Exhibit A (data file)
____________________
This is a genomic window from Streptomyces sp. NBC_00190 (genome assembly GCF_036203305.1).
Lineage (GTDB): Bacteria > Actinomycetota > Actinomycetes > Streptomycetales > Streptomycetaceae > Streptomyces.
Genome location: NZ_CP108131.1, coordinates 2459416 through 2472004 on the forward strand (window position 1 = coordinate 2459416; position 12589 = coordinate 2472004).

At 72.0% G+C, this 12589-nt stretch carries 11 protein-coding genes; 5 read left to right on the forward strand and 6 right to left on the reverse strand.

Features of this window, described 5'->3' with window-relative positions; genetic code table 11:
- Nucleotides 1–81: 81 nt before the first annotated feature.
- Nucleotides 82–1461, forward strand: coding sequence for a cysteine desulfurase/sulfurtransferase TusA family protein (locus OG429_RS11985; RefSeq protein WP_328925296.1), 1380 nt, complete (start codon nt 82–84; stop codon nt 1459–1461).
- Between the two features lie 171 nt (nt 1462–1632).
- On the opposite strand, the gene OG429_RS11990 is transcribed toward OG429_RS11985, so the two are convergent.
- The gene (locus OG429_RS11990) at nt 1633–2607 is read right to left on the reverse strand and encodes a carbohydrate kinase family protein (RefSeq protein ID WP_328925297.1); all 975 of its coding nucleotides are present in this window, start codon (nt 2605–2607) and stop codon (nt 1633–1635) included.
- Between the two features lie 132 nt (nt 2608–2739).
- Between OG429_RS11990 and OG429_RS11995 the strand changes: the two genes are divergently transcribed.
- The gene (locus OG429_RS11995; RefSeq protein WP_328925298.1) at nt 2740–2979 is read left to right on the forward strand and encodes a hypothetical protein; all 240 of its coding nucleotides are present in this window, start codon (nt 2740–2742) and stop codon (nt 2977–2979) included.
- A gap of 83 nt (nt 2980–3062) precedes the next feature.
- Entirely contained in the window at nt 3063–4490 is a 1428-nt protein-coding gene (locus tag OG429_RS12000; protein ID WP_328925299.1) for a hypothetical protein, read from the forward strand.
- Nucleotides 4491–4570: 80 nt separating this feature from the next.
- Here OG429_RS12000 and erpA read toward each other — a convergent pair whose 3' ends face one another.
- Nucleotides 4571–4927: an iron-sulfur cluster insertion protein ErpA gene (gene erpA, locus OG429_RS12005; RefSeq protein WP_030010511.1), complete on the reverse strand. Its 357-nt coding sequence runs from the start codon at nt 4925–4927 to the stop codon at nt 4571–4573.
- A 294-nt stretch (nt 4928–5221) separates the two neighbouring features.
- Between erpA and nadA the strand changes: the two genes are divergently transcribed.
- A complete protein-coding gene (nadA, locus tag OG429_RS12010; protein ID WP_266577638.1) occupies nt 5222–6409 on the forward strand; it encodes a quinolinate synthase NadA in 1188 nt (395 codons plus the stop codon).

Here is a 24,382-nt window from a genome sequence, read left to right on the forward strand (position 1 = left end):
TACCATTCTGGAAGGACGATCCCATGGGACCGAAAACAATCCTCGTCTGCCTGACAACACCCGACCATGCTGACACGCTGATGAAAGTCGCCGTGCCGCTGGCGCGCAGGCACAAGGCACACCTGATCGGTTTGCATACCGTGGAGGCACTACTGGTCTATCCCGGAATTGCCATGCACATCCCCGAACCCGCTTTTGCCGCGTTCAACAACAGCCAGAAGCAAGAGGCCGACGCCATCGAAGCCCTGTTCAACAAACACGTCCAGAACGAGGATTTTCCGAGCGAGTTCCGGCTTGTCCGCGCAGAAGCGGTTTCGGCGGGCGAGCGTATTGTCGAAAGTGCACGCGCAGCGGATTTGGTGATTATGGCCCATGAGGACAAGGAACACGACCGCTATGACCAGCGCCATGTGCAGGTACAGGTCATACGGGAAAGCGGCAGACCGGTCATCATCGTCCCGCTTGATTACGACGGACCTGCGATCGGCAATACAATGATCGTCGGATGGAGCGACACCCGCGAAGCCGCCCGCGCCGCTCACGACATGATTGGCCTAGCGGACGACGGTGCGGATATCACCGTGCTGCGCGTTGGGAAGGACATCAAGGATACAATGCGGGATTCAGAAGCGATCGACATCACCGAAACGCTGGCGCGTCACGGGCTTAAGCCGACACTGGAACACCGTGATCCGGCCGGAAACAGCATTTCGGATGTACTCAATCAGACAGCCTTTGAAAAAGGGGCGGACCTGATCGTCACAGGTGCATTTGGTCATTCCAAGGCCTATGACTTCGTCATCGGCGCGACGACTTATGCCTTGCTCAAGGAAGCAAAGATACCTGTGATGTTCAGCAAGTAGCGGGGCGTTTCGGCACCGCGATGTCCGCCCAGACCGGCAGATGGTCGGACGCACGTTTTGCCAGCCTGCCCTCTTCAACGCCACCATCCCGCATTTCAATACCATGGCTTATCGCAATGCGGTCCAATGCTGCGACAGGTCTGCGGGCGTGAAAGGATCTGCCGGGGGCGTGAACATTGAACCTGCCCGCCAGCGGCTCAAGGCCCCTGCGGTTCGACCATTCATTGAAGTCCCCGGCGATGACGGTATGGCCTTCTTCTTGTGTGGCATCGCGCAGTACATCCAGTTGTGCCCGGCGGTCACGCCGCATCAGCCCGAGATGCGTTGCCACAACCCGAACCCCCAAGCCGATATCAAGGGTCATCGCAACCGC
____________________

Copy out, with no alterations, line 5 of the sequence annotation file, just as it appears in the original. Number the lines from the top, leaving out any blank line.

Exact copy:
Features of this window, described 5'->3' with window-relative positions; genetic code table 11: